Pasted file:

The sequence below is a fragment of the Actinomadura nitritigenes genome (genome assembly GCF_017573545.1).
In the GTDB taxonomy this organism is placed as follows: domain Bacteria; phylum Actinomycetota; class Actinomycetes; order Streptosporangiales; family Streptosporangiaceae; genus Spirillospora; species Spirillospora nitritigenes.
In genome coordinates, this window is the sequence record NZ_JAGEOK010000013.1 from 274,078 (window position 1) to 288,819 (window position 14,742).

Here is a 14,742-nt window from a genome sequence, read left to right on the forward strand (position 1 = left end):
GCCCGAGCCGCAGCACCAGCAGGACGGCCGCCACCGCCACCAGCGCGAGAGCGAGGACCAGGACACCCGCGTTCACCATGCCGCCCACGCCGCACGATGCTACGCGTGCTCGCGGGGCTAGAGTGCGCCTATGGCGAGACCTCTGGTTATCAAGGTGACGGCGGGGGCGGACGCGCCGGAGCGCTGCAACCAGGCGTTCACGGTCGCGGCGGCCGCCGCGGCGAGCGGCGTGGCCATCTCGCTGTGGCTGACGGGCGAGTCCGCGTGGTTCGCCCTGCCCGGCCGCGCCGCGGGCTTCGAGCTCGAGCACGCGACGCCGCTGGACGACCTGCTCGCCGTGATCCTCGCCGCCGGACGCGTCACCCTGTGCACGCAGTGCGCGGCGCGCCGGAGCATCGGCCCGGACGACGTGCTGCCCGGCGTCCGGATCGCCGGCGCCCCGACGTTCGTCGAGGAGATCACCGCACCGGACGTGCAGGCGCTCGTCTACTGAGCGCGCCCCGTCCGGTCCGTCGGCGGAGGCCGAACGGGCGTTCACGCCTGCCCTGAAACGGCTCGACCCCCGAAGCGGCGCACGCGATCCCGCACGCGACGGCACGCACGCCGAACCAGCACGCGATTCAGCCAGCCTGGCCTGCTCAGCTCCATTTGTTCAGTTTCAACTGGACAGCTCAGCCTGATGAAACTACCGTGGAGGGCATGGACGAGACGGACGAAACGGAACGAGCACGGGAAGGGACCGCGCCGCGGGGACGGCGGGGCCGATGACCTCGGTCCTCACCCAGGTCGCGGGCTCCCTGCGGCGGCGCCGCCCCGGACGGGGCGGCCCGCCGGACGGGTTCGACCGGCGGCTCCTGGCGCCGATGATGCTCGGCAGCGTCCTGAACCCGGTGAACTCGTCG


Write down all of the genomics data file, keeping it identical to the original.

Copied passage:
The sequence below is a fragment of the Actinomadura nitritigenes genome (genome assembly GCF_017573545.1).
In the GTDB taxonomy this organism is placed as follows: domain Bacteria; phylum Actinomycetota; class Actinomycetes; order Streptosporangiales; family Streptosporangiaceae; genus Spirillospora; species Spirillospora nitritigenes.
In genome coordinates, this window is the sequence record NZ_JAGEOK010000013.1 from 274,078 (window position 1) to 288,819 (window position 14,742).

Here is a 14,742-nt window from a genome sequence, read left to right on the forward strand (position 1 = left end):
GCCCGAGCCGCAGCACCAGCAGGACGGCCGCCACCGCCACCAGCGCGAGAGCGAGGACCAGGACACCCGCGTTCACCATGCCGCCCACGCCGCACGATGCTACGCGTGCTCGCGGGGCTAGAGTGCGCCTATGGCGAGACCTCTGGTTATCAAGGTGACGGCGGGGGCGGACGCGCCGGAGCGCTGCAACCAGGCGTTCACGGTCGCGGCGGCCGCCGCGGCGAGCGGCGTGGCCATCTCGCTGTGGCTGACGGGCGAGTCCGCGTGGTTCGCCCTGCCCGGCCGCGCCGCGGGCTTCGAGCTCGAGCACGCGACGCCGCTGGACGACCTGCTCGCCGTGATCCTCGCCGCCGGACGCGTCACCCTGTGCACGCAGTGCGCGGCGCGCCGGAGCATCGGCCCGGACGACGTGCTGCCCGGCGTCCGGATCGCCGGCGCCCCGACGTTCGTCGAGGAGATCACCGCACCGGACGTGCAGGCGCTCGTCTACTGAGCGCGCCCCGTCCGGTCCGTCGGCGGAGGCCGAACGGGCGTTCACGCCTGCCCTGAAACGGCTCGACCCCCGAAGCGGCGCACGCGATCCCGCACGCGACGGCACGCACGCCGAACCAGCACGCGATTCAGCCAGCCTGGCCTGCTCAGCTCCATTTGTTCAGTTTCAACTGGACAGCTCAGCCTGATGAAACTACCGTGGAGGGCATGGACGAGACGGACGAAACGGAACGAGCACGGGAAGGGACCGCGCCGCGGGGACGGCGGGGCCGATGACCTCGGTCCTCACCCAGGTCGCGGGCTCCCTGCGGCGGCGCCGCCCCGGACGGGGCGGCCCGCCGGACGGGTTCGACCGGCGGCTCCTGGCGCCGATGATGCTCGGCAGCGTCCTGAACCCGGTGAACTCGTCG